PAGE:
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Things to Consider When Choosing an Online Auction Service for Your Self-Storage Lien Sales

Not all self-storage facilities are created equal, and neither are online marketplaces for their lien-sale auctions. Here are several things to consider when choosing a provider for your online storage auctions.

August 21, 2016

4 Min Read
Things to Consider When Choosing an Online Auction Service for Your Self-Storage Lien Sales

By Chuck G

Whether or not to use an online auction service isn’t the question self-storage operators should be asking themselves when it comes to lien sales. The real question is, what should you look for in an online auction provider?

Not all storage facilities are created equal, and neither are online marketplaces. An auction service isn’t a cookie-cutter operation. Diversified offerings separate one from the other. Following are some considerations to make the right choice for your next lien sale.

Credit Card Requirement

First, does the auction website require a credit card registration to view or bid on units? If it does, this could restrict the number of buyers available to you. A public lien sale should ensure the disposal of a delinquent storage unit in a commercially reasonable way. In compliance with the lien laws of 49 states (Alaska doesn’t have a self-storage lien law) and the District of Columbia, it should allow open viewing of the unit contents.

But what if a bidder doesn’t have a credit card? Princeton Survey Research Associates International reports that 63 percent of Americans ages 18 to 29 (also known as millennials), don’t have a credit card. The U.S. Census Bureau estimates millennials represent more than one quarter of the nation’s population, or 75.4 million Americans. That’s a loss of 47.5 million potential auction buyers, and that’s just the millennials. What about the rest of the nation’s population? About 35 percent of adults age 30 and older don’t have credit cards either.

Even prepaid credit cards aren’t a solution, as must credit card registration requires a person to enter the three- or four-digit security code from the back of the card, which most prepaid cards lack. Will an auction buyer go to the trouble of applying for a credit card just to bid for storage units online? Not likely.


Does the online auction provider charge a buyer’s premium or deposit fee in addition to a refundable cleaning deposit? These additional fees, paid by the auction winner, are collected by the online marketplace, not the storage facility. Usually, they go toward administrative expenses. A buyer’s premium is usually 10 percent to 15 percent of the final sale price. A deposit fee is just another miscellaneous charge. The auction provider may increase these fees at any time, without notice, per its “Terms of Sale.”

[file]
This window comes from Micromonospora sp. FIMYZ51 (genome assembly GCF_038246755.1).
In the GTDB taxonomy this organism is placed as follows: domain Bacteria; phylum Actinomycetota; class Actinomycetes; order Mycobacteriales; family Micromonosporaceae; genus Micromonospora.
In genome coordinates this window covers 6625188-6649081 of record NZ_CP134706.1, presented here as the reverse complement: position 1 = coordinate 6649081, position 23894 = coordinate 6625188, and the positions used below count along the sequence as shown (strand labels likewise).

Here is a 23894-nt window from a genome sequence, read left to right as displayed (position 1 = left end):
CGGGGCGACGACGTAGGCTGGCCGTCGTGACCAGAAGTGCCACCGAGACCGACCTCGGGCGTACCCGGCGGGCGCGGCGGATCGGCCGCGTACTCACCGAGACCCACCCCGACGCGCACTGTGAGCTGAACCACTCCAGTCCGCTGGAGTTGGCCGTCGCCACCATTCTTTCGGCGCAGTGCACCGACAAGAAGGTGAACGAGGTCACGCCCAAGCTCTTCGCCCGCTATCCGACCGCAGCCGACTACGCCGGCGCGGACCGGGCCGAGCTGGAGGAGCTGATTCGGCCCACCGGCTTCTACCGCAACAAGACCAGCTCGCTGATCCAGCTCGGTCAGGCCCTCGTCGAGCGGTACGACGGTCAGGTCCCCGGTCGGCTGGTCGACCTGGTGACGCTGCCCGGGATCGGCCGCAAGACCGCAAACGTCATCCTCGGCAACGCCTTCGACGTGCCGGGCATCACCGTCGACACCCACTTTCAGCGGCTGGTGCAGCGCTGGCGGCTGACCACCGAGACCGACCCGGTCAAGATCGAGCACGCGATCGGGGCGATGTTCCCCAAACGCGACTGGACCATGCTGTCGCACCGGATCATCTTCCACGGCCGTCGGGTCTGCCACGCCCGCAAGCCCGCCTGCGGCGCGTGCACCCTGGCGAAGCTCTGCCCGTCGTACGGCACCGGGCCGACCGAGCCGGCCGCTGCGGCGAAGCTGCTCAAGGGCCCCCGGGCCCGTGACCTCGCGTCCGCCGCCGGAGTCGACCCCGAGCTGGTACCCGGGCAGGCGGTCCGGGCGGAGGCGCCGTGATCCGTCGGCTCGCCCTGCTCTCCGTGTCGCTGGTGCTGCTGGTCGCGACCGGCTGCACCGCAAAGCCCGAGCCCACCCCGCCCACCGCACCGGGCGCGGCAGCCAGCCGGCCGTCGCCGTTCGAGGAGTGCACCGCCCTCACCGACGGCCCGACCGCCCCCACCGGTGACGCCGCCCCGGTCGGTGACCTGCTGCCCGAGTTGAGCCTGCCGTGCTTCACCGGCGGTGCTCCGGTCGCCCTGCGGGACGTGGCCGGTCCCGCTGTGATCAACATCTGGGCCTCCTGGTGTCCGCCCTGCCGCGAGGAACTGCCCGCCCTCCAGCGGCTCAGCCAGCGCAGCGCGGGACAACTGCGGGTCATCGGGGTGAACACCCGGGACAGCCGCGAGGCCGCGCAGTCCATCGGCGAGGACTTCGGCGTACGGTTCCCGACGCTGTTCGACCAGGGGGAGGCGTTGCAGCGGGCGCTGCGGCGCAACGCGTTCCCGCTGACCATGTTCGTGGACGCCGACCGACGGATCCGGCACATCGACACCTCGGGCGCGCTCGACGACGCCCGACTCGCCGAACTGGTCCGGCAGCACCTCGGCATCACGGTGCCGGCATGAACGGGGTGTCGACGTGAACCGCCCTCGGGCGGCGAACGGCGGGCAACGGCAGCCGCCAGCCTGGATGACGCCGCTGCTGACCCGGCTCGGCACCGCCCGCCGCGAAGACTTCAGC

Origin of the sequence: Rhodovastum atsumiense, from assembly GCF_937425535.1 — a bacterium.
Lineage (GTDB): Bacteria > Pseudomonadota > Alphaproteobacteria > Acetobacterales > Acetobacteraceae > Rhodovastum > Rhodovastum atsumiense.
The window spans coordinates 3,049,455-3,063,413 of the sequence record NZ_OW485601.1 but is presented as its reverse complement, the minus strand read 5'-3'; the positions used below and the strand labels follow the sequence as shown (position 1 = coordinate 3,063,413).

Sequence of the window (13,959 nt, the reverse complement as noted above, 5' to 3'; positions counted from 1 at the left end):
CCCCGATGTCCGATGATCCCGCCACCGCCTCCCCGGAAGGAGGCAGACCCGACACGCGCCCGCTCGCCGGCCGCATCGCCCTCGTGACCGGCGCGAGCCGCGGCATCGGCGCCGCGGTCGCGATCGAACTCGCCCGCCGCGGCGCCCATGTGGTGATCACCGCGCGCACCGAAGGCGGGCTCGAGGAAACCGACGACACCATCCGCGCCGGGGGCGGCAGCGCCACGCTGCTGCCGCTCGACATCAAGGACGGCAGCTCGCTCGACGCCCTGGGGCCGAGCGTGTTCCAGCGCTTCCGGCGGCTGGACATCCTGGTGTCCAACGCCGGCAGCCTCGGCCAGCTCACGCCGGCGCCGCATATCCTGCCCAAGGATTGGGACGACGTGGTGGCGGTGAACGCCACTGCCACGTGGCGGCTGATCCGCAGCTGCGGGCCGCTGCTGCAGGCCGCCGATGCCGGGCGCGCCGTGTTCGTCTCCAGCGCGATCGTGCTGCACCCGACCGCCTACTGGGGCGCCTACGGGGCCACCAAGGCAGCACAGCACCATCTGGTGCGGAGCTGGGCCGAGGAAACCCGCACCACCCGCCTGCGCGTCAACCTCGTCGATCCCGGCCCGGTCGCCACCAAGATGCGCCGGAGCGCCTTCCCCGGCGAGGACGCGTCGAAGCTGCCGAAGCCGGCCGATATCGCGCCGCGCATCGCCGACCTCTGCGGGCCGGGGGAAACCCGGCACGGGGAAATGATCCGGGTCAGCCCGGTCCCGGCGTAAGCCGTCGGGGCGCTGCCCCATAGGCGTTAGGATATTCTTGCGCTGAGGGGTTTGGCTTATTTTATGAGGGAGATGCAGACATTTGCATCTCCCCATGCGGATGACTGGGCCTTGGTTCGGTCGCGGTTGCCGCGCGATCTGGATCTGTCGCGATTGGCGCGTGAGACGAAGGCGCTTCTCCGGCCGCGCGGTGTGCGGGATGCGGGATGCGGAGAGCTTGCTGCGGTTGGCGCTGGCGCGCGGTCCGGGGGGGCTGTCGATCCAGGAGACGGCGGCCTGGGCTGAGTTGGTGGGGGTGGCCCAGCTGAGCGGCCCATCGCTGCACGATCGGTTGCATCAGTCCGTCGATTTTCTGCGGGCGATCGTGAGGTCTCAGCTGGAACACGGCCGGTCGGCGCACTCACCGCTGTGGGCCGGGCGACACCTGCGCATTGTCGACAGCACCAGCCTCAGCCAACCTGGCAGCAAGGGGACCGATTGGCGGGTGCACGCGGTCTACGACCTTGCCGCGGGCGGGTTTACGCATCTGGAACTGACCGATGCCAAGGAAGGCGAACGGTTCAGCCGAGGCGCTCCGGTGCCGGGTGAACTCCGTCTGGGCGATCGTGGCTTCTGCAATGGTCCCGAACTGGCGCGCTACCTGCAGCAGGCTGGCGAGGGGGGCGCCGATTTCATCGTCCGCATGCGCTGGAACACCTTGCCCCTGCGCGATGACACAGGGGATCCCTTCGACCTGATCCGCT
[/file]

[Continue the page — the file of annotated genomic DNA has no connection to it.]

Consider all the charges to the winning bidder: the buyer’s premium, the deposit fee, the cleaning deposit (refundable but required upfront), plus the cost of the unit. How many auction hunters can afford all these costs? Does it affect your ability as the seller to generate enough revenue to recover losses?

Cancellation Policy

Storage operators often delight when a unit sells, which allows them to not only recoup their losses but to re-rent the unit. What’s better than a successful auction? When the delinquent renter pays off his account balance. In this case, you can cancel the sale. But did you know some auction companies will charge a cancellation fee? Then it’s up to you as the operator to pay it or pass it on to the tenant.

Units placed for auction on the Web get high visibility, both from potential buyers and delinquent tenants. Often, once a tenant sees his valuables up for sale, he’ll contact the storage company and settle the bill. Do you really want to hassle a few more dollars out of the customer to satisfy an auction-cancellation fee?

The End Goal

Self-storage is one of the fastest-growing segments of the commercial real estate industry. With a rise in storage facilities, you can also expect to see an increase in online auction providers. The websites will differ, as will their terms of sale and features. Before you choose a marketplace, ask these three questions:

  • Does the site require a credit card registration to view or bid on units?

  • Does the site charge a buyer’s premium or deposit fee?

  • Does the site charge a cancellation fee?

Once you have this information, you’ll find the right fit for your debt-recovery needs, coupled with a greater understanding that not all storage-auction services are created equal. At the end of the day, the use of an auction website should cut the stress of live auctions and ease the efficiency of recouping debt from your delinquent renters.

Chuck G is the content developer and social media manager for iBid4Storage, an online auction-services company serving North America. For more information, call 855.424.3669; e-mail [email protected]; visit www.ibid4storage.com.

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